Guitarists: Neil Young, Frank "Poncho" Sampedro
A monstrous rocker that closes out Neil Young and Crazy Horse’s peerless live recording Rust Never Sleeps with an otherworldly level of low end fuzz, Hey, Hey, My, My… has a stop-it-and-rewind it guitar tone that still sounds groundbreaking today.
For guitars, Young played Old Black, a Bigsby-equipped 1953 Gibson Les Paul Goldtop that has seen a lot of action, refinished in black and housing a P-90 in the neck and a microphonic Firebird humbucker in the neck.
This goes through his Whizzer, a custom-built switching system for changing gain and volume on his 1959 Fender Tweed Deluxe, and a Mu-Tron octave divider. The combination of an old Tweed being hit hard by a volatile pickup and the octave down effect is so heavy, and a great example of how far you can take guitar tone without it being metal.
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10. Joan Jett & the Blackhearts – I Love Rock ’n’ Roll
Guitarist: Joan Jett
A record to have put shares in Wurlitzer through the roof, Joan Jett’s jukebox anthem lives and dies by a rhythm guitar tone that has a three dimensional, surround-sound quality that levels everything in its path – except Jett’s voice.
Jett is a player who doesn’t put too much between herself and her tone. Her setup is simple: a Gibson Melody Maker with a single Red Rhodes Velvet Hammer humbucker, a Tube Screamer and a Music Man HD-130 2x12 combo. Then, turn it it all up and hit it hard.
Replicating this tone isn’t easy. The Velvet Hammer pickups are as rare as hen’s teeth. If you are lucky you might find one on Reverb where it will cost you over 300 bucks. You might have better luck finding the HD-130; Jett’s is loaded with Electro-Voice speakers and EL34 power tubes.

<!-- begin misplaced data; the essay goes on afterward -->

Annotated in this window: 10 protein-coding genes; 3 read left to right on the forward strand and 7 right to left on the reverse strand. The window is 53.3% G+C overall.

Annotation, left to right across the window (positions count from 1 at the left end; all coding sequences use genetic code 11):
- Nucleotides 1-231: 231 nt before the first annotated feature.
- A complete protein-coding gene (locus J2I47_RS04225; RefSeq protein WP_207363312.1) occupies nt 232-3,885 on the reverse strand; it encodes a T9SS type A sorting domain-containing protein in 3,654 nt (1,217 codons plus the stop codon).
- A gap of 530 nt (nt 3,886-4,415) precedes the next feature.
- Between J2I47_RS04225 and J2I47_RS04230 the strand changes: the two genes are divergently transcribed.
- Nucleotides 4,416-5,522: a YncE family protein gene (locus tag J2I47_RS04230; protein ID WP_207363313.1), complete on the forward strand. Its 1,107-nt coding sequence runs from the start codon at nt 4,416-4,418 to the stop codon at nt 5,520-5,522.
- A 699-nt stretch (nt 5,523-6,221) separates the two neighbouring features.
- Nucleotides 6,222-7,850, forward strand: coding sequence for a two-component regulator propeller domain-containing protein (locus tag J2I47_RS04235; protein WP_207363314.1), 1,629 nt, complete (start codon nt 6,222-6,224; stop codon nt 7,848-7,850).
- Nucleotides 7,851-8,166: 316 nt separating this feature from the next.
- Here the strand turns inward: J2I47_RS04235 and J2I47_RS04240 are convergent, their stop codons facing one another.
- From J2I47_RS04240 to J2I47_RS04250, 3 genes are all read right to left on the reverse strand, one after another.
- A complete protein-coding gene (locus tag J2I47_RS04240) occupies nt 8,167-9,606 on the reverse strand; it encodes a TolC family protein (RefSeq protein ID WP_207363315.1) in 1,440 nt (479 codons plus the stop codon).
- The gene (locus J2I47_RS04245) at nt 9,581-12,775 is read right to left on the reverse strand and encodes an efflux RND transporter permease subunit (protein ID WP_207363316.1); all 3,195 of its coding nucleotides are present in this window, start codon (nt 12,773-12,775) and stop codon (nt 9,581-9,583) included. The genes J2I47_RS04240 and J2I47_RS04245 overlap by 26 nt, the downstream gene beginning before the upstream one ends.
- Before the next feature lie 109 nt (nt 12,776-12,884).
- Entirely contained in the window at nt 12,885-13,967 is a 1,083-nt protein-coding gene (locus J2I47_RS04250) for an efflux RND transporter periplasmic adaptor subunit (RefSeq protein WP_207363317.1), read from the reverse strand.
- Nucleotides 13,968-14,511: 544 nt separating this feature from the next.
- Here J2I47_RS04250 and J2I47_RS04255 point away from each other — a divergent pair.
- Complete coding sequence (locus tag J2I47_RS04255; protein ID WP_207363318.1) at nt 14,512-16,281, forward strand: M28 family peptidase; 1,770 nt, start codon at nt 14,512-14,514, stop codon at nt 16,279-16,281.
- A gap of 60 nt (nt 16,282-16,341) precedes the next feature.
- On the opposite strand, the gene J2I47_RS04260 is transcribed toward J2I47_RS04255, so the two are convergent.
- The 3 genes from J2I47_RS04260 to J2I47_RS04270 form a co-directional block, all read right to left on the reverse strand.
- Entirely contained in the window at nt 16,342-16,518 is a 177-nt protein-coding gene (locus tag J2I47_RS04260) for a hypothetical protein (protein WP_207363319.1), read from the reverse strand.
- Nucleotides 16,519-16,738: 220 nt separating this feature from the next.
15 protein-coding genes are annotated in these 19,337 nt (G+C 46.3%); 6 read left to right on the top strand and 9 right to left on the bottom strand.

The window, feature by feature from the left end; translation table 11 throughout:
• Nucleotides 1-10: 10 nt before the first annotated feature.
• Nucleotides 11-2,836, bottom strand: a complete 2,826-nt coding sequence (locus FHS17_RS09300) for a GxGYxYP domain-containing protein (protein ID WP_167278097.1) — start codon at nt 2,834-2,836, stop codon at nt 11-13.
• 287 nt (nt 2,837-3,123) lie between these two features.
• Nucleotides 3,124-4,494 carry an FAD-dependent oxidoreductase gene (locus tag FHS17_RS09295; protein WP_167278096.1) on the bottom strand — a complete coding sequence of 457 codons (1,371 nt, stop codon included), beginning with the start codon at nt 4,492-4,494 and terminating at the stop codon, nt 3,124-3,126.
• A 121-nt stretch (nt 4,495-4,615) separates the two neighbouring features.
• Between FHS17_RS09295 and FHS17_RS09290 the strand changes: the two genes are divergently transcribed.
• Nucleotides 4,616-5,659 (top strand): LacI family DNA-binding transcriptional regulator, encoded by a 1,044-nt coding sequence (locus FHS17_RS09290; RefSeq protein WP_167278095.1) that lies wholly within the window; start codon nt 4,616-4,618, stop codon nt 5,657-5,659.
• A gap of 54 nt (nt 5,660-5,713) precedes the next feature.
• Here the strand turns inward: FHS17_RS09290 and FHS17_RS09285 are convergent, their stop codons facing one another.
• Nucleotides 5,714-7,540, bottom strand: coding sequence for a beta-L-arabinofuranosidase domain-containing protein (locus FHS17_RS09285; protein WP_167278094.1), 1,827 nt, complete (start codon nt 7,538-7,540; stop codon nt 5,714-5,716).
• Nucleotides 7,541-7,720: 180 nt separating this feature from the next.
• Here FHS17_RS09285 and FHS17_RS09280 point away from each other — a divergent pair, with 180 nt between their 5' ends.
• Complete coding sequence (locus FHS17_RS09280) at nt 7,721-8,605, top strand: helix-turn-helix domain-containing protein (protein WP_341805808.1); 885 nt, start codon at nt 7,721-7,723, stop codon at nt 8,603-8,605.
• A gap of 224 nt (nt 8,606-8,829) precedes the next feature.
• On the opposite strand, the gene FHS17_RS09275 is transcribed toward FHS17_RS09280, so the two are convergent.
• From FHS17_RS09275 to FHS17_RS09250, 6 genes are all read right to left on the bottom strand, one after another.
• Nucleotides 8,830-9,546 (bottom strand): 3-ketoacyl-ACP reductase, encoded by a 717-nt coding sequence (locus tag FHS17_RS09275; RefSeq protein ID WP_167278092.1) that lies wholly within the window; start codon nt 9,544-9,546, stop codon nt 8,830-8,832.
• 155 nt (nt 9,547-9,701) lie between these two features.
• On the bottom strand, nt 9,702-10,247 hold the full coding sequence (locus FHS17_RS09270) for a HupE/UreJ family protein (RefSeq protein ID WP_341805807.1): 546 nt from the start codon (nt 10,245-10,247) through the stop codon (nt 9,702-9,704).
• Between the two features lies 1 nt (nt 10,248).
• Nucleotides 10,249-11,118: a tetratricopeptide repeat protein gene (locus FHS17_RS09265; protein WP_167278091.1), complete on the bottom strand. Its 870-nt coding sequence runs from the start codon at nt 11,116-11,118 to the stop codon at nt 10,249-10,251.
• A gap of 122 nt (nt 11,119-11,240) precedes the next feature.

Max out the rhythm channel and you’re halfway there. Jett uses the serrated side of a shark-fin pick to augment her attack. Like Townshend, a lot of this tone is in how you hit the strings. Gently won’t cut it.
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11. The Rolling Stones – (I Can’t Get No) Satisfaction
Guitarist: Keith Richards
The idea of fuzz had been kicking around for some time. In 1961, Grady Martin was playing bass on Marty Robbins’ hit Don’t Worry when his bass guitar went through a faulty preamp, distorting, and creating a eureka moment for electrified tone.
How could it be replicated? The Ventures had Orville "Red" Rhodes build them a fuzz box and recorded The 2,000 Pound Bee, a 1962 instrumental with a nasty fuzz underneath the bright spring reverb chime of clean guitars. The possibilities were tantalizing.